1 in 4 Drivers Happy To Sleep in Driverless Cars

By Kevin | 1st June 2016 | Category: Blog | Leave a comment
Falling asleep in the car

Just like these two!

Back in 2013, we published a blog all about driverless cars, an innovative idea (at the time) that has since moved on apace, despite a report earlier this year suggesting that British drivers were unsure about them with safety, technology and trust at the top of the worries. 

But a recent report in What Car?, the UK’s biggest car-buying brand magazine and website, shows that drivers may be warming to the idea, with more than a quarter of 900 motorists (26%) interviewed saying that they would feel comfortable enough being driven by a car with autonomous technology to take a snooze.

In fact, they even considered it OK to be having an in-depth conversation with fellow passengers, browsing the internet and even watching TV whilst the car was piloting itself.

And the idea of sleeping in a car that was driving itself is even more extraordinary when you realise that the study by Whatcar.com revealed that it is on motorways – the UK’s highest-speed roads – that drivers felt safest doing it under autonomous. Nearly a third (32%) said motorway journeys would be the best on which to have a self-driving car, with city driving at 18%. Almost half (49%) said they would relinquish control in a traffic jam.

All this self-driving may seem a bit pie-in-the-sky to many of our readers, but remember that all this was said about electric cars, and even cars themselves back in the 19th Century. So it is no surprise to read that more than half of new cars sold already have autonomous safety technology on board and several manufacturers, including the likes of Ford and BMW, are working on driverless vehicles. In fact, Nissan and Renault have previously stated their aim to get at least 10 fully autonomous cars on the road by 2020.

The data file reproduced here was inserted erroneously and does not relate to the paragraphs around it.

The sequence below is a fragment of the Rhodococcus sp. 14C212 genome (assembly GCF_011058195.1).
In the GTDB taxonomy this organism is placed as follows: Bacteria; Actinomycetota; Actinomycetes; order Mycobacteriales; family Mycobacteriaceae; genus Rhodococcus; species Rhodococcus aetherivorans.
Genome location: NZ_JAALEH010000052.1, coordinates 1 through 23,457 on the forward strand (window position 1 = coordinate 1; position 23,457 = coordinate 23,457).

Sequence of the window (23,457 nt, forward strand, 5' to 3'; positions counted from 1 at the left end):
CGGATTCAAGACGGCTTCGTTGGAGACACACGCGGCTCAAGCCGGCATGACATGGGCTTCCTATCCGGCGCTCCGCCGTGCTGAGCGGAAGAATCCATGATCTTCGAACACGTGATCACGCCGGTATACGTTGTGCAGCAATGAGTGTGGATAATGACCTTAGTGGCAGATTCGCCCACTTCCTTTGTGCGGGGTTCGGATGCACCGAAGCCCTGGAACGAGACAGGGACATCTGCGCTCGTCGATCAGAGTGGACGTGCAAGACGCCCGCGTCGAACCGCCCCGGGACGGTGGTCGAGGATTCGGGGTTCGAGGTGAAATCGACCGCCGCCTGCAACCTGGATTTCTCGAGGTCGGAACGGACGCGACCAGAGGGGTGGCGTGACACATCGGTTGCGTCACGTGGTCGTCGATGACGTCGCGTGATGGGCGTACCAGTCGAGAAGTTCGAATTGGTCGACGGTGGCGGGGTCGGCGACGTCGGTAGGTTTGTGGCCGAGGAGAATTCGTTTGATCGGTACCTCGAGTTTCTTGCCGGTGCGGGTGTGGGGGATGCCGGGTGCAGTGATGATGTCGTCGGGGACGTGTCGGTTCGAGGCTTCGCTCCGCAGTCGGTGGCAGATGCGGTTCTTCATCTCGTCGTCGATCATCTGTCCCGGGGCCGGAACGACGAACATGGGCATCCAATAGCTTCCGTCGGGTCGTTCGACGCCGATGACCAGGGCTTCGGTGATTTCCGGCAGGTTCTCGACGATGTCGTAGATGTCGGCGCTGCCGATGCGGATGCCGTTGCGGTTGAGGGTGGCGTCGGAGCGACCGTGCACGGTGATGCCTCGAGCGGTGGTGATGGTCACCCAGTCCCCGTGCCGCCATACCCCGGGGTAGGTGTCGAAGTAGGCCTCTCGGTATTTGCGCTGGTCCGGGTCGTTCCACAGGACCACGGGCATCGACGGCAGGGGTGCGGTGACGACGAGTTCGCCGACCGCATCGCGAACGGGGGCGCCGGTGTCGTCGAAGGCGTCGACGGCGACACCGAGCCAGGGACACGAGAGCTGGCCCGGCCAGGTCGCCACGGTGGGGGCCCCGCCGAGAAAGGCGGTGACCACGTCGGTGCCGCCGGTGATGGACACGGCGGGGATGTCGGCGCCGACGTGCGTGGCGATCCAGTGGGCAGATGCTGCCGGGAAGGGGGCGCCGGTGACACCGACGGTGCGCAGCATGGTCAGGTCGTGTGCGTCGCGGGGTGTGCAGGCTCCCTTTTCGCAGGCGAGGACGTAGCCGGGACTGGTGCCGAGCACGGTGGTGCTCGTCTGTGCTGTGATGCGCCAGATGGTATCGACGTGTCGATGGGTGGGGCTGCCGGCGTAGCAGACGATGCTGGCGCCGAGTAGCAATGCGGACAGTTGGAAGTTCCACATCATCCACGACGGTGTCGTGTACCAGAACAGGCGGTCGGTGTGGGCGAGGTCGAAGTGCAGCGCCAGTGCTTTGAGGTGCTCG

But overall, the Whatcar.com study found that the majority of drivers still do not trust the technology that is so important when it comes to autonomous vehicles. 

Almost half (45%) said they found the idea of a car that is capable of taking over the entire driving process very unappealing, while more than half (51%) said they would feel unsafe or very unsafe behind the wheel of a self-driving car.

And the biggest two reasons in this survey for this insecurity?

34% said that their biggest concern was that an autonomous car would not be able to avoid an accident, with 30% concerned about losing the enjoyment of driving.

Whatcar.com editorial director, Jim Holder, said: “It’s clear that autonomous cars have a way to go before the concept is truly adopted by the motoring public. Half the drivers we talked to would feel happiest allowing their car to take over in a traffic jam, when the risk is minimal, while hardly any of them would feel safe letting their car guide them along urban and country roads. So it’s perhaps a surprise that so many would feel alright about being piloted down some of the fastest roads – and then even more of a shock that so many would feel able to take a nap.

The increasing availability of technologies like blind spot monitoring, automated emergency braking and radar-governed cruise control is slowly turning people around to the idea of self-driving cars but, even so, only just more than one in 10 believes we will see entirely autonomous vehicles on the road by 2020.”

Are you comfortable in letting your car drive you anywhere with no input from yourself as you doze? Let us know in the comments below.

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